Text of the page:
Adam Rang and Anni Oviir are on a mission to boost Estonia’s original social network. Forget Skype: when Estonians really want to connect, they head to the sweltering confines of a traditional sauna.
“There is plenty of evidence to suggest that the kind of social bonding that takes place in a sauna has a far greater positive impact on human health than any of the detoxing claims made by the wellness industry,” says Rang. “You can actually trace the story of Estonia itself — both the good times and the bad — by exploring how the designs and traditions of our saunas have evolved through the ages.”
The couple have already opened their own Estonian smoke sauna, Rangi saun, in Tallinn. But as tourists and journalists flooded in, the pair decided that they wanted to keep bringing Estonian culture to an international audience. Working with photographer Ekvilibrist, they are documenting 100 of the most beautiful, unusual, and historic Estonian saunas — both online and for a forthcoming book. Read from start to finish, each entry will form a larger story that weaves a narrative about Estonian design and tradition through the ages.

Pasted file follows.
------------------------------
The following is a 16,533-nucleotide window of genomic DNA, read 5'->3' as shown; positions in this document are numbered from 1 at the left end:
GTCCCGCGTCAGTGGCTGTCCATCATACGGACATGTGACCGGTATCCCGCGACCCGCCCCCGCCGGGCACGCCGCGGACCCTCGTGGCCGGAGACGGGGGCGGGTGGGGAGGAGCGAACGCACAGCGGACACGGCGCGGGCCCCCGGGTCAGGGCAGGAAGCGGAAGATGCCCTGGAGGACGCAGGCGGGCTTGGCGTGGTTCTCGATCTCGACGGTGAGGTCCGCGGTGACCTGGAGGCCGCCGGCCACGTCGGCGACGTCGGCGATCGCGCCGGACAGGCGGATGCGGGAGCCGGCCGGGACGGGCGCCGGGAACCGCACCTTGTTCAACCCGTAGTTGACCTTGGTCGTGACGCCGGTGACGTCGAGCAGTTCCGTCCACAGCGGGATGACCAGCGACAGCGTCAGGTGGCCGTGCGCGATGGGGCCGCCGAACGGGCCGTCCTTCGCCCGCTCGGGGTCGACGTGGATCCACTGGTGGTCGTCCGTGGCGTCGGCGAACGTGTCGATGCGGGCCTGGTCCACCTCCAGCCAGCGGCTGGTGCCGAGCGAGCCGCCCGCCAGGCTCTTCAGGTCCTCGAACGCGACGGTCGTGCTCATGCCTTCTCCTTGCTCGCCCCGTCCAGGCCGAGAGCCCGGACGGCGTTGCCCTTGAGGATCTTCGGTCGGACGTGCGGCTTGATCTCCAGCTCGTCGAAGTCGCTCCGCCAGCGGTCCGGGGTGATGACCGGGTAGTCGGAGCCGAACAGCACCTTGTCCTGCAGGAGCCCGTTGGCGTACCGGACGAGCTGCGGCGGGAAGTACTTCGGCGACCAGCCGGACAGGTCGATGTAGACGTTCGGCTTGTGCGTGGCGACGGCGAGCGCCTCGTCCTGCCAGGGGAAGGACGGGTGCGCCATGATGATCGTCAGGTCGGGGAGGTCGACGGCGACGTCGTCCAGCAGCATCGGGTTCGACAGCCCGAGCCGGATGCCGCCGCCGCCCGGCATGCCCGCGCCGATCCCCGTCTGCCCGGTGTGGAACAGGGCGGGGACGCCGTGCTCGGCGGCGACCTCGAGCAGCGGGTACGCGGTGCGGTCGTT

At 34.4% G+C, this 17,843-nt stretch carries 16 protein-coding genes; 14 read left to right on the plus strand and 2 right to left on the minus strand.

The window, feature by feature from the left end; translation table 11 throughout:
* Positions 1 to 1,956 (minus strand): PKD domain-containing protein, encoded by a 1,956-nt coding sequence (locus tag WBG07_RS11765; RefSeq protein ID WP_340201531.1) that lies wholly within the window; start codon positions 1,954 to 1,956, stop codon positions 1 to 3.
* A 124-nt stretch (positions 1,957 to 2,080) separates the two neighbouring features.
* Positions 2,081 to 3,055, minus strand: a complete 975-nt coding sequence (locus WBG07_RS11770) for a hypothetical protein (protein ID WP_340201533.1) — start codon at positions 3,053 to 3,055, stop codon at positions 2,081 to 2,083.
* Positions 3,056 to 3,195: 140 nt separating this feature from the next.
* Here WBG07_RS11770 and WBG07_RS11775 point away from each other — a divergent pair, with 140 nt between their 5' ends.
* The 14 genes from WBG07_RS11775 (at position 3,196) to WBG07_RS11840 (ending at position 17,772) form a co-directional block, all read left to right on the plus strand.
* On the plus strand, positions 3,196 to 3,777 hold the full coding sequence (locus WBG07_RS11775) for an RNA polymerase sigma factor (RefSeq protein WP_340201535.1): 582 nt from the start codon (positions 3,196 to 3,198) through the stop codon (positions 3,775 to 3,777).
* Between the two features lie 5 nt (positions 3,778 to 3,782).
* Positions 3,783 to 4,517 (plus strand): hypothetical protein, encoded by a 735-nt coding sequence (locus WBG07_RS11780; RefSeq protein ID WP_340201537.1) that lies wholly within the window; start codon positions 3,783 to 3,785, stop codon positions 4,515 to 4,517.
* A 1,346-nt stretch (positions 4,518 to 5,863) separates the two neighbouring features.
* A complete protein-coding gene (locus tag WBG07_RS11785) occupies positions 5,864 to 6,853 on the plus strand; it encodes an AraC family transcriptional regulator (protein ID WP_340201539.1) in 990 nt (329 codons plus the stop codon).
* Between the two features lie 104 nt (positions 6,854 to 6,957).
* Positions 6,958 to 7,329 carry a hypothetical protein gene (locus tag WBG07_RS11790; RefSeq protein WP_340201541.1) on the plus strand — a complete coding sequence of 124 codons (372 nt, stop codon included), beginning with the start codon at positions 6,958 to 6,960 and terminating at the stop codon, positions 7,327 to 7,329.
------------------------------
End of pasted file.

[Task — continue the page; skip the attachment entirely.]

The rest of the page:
“We use English to explain Estonian saunas to the world, but we also drop in Estonian words with a translation where we can,” says Rang. “Our dream is to get the Estonian word leil (sauna steam) into common English usage.”